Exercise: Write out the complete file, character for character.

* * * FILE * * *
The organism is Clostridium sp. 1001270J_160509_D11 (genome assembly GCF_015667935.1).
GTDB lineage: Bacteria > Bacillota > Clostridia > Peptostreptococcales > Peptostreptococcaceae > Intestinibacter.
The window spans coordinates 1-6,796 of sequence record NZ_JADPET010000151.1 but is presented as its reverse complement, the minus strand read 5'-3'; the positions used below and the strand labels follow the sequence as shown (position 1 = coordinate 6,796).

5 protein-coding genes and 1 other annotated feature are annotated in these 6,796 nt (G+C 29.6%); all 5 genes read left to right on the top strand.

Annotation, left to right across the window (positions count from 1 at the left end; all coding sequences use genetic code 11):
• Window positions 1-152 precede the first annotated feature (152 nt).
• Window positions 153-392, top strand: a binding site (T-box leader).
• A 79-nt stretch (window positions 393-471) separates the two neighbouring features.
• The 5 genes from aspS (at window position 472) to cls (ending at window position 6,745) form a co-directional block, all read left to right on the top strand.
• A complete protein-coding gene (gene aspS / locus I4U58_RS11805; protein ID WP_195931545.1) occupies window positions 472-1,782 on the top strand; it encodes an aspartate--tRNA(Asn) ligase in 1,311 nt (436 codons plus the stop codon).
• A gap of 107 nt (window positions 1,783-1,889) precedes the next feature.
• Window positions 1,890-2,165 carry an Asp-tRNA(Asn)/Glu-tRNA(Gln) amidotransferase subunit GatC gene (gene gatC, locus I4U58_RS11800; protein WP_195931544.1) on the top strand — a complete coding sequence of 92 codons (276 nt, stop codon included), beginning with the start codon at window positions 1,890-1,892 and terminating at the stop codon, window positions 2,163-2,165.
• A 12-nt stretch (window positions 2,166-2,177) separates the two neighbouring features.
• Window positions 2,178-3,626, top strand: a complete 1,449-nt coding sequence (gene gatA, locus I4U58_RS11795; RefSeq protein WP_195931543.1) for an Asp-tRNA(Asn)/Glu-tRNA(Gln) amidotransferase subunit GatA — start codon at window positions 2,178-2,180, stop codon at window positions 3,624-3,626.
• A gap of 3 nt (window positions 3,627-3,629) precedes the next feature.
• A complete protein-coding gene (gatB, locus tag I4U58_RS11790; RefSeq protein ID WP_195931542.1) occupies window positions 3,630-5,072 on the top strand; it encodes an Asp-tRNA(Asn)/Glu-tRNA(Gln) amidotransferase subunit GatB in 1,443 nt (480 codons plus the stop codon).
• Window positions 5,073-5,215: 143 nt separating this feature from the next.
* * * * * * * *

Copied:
The organism is Clostridium sp. 1001270J_160509_D11 (genome assembly GCF_015667935.1).
GTDB lineage: Bacteria > Bacillota > Clostridia > Peptostreptococcales > Peptostreptococcaceae > Intestinibacter.
The window spans coordinates 1-6,796 of sequence record NZ_JADPET010000151.1 but is presented as its reverse complement, the minus strand read 5'-3'; the positions used below and the strand labels follow the sequence as shown (position 1 = coordinate 6,796).

5 protein-coding genes and 1 other annotated feature are annotated in these 6,796 nt (G+C 29.6%); all 5 genes read left to right on the top strand.

Annotation, left to right across the window (positions count from 1 at the left end; all coding sequences use genetic code 11):
• Window positions 1-152 precede the first annotated feature (152 nt).
• Window positions 153-392, top strand: a binding site (T-box leader).
• A 79-nt stretch (window positions 393-471) separates the two neighbouring features.
• The 5 genes from aspS (at window position 472) to cls (ending at window position 6,745) form a co-directional block, all read left to right on the top strand.
• A complete protein-coding gene (gene aspS / locus I4U58_RS11805; protein ID WP_195931545.1) occupies window positions 472-1,782 on the top strand; it encodes an aspartate--tRNA(Asn) ligase in 1,311 nt (436 codons plus the stop codon).
• A gap of 107 nt (window positions 1,783-1,889) precedes the next feature.
• Window positions 1,890-2,165 carry an Asp-tRNA(Asn)/Glu-tRNA(Gln) amidotransferase subunit GatC gene (gene gatC, locus I4U58_RS11800; protein WP_195931544.1) on the top strand — a complete coding sequence of 92 codons (276 nt, stop codon included), beginning with the start codon at window positions 1,890-1,892 and terminating at the stop codon, window positions 2,163-2,165.
• A 12-nt stretch (window positions 2,166-2,177) separates the two neighbouring features.
• Window positions 2,178-3,626, top strand: a complete 1,449-nt coding sequence (gene gatA, locus I4U58_RS11795; RefSeq protein WP_195931543.1) for an Asp-tRNA(Asn)/Glu-tRNA(Gln) amidotransferase subunit GatA — start codon at window positions 2,178-2,180, stop codon at window positions 3,624-3,626.
• A gap of 3 nt (window positions 3,627-3,629) precedes the next feature.
• A complete protein-coding gene (gatB, locus tag I4U58_RS11790; RefSeq protein ID WP_195931542.1) occupies window positions 3,630-5,072 on the top strand; it encodes an Asp-tRNA(Asn)/Glu-tRNA(Gln) amidotransferase subunit GatB in 1,443 nt (480 codons plus the stop codon).
• Window positions 5,073-5,215: 143 nt separating this feature from the next.